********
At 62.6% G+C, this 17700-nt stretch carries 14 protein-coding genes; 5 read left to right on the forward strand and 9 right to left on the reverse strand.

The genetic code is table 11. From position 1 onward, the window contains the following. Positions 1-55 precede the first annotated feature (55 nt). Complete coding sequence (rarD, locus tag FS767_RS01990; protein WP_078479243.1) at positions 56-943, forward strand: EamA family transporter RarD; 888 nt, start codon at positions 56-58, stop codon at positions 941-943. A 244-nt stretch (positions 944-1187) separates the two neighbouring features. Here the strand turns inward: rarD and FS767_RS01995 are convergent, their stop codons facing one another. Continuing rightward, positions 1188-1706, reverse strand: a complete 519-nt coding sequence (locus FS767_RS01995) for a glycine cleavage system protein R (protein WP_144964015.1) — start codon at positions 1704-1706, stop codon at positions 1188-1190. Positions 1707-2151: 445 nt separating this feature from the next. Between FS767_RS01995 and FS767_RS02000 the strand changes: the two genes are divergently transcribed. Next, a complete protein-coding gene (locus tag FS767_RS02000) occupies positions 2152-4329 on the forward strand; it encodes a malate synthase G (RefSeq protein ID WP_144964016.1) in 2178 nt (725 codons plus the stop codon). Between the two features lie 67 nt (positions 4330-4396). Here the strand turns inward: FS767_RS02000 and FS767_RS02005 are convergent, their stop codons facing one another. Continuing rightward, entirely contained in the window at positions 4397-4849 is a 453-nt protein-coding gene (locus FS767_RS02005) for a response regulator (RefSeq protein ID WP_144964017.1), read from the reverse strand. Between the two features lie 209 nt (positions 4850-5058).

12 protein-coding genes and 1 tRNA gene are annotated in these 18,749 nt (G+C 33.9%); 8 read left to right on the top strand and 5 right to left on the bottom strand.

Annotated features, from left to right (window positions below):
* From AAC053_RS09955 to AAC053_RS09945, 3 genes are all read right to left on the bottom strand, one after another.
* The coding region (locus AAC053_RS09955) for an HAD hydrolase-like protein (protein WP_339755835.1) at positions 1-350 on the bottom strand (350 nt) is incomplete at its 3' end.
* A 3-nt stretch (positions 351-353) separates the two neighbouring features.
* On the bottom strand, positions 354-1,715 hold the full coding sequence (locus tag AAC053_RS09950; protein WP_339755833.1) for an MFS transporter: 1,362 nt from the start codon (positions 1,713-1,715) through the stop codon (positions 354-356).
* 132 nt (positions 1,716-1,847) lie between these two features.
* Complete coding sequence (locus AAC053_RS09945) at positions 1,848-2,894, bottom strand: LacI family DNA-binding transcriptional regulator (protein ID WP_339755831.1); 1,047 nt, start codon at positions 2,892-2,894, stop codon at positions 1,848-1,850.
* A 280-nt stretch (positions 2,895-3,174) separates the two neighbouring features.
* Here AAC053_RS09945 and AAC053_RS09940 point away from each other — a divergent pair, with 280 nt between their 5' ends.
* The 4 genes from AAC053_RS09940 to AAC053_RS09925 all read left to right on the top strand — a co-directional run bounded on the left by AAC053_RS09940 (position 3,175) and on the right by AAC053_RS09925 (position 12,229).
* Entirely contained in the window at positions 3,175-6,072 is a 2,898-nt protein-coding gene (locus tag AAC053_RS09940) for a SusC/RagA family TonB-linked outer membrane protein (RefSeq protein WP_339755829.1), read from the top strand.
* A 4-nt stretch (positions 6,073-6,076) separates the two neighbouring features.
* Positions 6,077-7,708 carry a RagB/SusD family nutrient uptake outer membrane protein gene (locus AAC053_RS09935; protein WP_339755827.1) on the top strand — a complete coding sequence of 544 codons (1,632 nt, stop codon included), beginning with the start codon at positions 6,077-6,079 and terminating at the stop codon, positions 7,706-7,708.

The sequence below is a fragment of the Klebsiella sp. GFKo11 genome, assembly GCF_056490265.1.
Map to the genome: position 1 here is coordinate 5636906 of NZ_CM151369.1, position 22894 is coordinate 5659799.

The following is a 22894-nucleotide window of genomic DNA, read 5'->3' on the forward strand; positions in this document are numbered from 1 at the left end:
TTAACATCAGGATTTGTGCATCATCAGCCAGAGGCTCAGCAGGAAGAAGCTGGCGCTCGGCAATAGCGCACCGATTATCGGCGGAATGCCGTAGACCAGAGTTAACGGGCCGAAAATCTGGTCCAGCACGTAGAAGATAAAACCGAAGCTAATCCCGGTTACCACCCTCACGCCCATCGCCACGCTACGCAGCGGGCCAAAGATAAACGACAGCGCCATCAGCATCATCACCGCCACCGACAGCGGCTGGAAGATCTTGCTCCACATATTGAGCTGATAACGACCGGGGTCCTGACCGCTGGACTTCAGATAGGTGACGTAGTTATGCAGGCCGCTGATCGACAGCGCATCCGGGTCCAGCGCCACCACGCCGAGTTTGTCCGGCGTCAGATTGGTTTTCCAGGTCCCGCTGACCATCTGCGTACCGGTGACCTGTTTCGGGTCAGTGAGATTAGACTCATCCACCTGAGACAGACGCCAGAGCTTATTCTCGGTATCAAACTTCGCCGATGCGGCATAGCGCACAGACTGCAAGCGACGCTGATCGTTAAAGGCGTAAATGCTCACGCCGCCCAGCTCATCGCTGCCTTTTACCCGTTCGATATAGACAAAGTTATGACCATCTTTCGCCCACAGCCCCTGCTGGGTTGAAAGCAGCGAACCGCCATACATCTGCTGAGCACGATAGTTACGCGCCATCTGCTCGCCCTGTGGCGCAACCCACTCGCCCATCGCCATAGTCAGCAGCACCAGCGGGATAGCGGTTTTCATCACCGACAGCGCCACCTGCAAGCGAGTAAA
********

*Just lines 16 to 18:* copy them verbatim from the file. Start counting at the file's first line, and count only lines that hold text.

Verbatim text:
* Positions 6,077-7,708 carry a RagB/SusD family nutrient uptake outer membrane protein gene (locus AAC053_RS09935; protein WP_339755827.1) on the top strand — a complete coding sequence of 544 codons (1,632 nt, stop codon included), beginning with the start codon at positions 6,077-6,079 and terminating at the stop codon, positions 7,706-7,708.

The sequence below is a fragment of the Klebsiella sp. GFKo11 genome, assembly GCF_056490265.1.
Map to the genome: position 1 here is coordinate 5636906 of NZ_CM151369.1, position 22894 is coordinate 5659799.